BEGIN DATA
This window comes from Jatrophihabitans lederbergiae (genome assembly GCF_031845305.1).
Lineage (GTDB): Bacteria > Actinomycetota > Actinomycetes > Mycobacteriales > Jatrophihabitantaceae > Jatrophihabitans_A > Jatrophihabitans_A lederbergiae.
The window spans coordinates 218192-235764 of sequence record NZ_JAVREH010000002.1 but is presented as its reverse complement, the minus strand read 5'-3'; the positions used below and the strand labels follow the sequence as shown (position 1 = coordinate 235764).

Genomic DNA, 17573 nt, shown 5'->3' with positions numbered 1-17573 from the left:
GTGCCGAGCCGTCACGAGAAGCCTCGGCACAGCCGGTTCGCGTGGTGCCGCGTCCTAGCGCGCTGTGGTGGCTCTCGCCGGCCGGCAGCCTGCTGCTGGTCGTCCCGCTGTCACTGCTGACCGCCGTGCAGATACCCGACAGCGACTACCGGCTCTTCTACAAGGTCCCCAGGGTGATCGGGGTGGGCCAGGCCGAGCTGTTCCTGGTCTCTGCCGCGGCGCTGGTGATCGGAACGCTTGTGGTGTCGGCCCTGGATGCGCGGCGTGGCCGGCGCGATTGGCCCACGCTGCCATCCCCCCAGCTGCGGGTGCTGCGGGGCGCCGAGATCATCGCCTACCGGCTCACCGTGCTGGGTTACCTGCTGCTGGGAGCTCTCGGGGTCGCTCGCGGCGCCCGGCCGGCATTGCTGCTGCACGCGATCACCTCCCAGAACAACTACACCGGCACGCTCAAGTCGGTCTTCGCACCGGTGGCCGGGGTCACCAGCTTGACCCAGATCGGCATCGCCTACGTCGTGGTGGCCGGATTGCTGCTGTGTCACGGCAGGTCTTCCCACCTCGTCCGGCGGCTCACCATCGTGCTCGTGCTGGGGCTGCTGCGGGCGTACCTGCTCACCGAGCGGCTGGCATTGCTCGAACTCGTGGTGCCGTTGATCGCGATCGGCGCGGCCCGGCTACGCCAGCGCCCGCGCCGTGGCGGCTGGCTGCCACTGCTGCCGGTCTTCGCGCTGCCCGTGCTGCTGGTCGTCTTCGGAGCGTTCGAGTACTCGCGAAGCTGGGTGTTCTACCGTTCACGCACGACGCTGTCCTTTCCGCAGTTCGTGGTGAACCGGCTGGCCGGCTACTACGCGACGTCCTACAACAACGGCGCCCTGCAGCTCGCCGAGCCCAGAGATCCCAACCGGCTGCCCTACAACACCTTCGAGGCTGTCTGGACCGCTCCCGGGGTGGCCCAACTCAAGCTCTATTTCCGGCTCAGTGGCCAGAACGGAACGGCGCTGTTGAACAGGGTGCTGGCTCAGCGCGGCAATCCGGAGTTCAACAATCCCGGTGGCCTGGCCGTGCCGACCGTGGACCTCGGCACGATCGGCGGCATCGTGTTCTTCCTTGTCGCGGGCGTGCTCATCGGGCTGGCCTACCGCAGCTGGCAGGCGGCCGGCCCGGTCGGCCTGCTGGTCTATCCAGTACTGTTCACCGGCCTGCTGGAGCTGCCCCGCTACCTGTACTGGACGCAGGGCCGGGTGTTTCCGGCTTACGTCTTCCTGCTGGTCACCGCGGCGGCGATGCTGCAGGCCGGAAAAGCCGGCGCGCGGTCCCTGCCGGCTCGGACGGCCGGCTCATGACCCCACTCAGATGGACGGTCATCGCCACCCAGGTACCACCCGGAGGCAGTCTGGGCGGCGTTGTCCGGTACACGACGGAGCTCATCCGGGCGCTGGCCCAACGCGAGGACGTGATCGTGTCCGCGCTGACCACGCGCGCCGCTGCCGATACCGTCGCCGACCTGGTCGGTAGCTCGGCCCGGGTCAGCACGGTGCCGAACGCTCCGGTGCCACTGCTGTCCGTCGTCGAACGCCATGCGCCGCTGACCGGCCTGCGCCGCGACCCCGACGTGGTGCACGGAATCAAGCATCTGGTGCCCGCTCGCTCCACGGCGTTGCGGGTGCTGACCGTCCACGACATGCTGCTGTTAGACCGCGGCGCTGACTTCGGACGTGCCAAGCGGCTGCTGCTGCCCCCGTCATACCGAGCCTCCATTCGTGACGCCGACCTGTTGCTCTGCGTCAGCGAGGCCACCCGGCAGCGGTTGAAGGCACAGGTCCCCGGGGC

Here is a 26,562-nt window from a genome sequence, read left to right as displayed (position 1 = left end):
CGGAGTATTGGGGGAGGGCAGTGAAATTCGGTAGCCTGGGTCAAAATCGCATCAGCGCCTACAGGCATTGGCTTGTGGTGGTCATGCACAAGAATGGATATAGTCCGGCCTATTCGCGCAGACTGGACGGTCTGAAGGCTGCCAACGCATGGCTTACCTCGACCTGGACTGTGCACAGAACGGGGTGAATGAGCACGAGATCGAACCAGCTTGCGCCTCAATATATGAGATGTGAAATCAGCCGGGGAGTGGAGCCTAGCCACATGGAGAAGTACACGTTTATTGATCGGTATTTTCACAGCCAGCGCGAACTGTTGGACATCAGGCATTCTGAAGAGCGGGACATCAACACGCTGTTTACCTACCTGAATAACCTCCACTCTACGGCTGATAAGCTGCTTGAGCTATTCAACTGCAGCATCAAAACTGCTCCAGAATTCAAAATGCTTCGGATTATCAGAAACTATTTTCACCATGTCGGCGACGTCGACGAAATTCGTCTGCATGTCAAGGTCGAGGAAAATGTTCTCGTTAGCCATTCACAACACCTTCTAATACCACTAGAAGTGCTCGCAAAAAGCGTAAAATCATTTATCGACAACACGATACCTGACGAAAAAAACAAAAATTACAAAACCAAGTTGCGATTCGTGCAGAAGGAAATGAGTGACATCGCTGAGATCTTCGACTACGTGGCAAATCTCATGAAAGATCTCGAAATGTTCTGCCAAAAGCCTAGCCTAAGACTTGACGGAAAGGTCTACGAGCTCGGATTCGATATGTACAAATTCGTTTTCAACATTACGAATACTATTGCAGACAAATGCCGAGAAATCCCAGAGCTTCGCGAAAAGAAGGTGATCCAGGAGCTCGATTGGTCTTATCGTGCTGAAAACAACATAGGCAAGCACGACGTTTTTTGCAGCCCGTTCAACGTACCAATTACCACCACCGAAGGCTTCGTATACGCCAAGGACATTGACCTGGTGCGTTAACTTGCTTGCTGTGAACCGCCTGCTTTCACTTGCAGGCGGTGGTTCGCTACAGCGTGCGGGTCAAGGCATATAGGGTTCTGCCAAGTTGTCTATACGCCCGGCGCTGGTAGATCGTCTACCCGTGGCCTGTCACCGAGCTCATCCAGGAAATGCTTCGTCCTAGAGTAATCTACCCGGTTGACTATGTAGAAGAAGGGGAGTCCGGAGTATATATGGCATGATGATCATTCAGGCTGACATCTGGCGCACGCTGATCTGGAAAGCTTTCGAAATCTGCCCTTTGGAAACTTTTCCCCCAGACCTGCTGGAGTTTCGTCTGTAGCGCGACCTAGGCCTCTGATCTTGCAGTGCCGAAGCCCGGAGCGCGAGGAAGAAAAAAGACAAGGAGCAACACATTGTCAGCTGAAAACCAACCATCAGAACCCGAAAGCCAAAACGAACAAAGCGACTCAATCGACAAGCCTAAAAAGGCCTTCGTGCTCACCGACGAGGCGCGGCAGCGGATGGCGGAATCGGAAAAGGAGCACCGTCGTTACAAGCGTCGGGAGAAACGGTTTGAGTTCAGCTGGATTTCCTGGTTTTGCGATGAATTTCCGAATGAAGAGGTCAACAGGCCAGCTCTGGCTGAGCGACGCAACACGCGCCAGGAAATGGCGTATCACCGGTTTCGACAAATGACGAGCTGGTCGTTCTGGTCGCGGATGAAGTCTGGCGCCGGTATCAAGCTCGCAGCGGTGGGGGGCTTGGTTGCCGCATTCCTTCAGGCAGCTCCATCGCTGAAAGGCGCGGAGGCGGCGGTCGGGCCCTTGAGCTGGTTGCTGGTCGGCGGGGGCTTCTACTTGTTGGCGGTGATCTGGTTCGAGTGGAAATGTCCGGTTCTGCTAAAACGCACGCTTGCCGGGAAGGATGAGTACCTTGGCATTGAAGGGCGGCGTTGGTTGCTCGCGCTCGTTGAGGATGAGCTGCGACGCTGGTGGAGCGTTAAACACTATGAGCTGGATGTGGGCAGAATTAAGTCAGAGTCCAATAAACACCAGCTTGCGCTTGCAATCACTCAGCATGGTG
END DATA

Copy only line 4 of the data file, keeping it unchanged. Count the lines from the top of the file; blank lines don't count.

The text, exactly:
Genomic DNA, 17573 nt, shown 5'->3' with positions numbered 1-17573 from the left: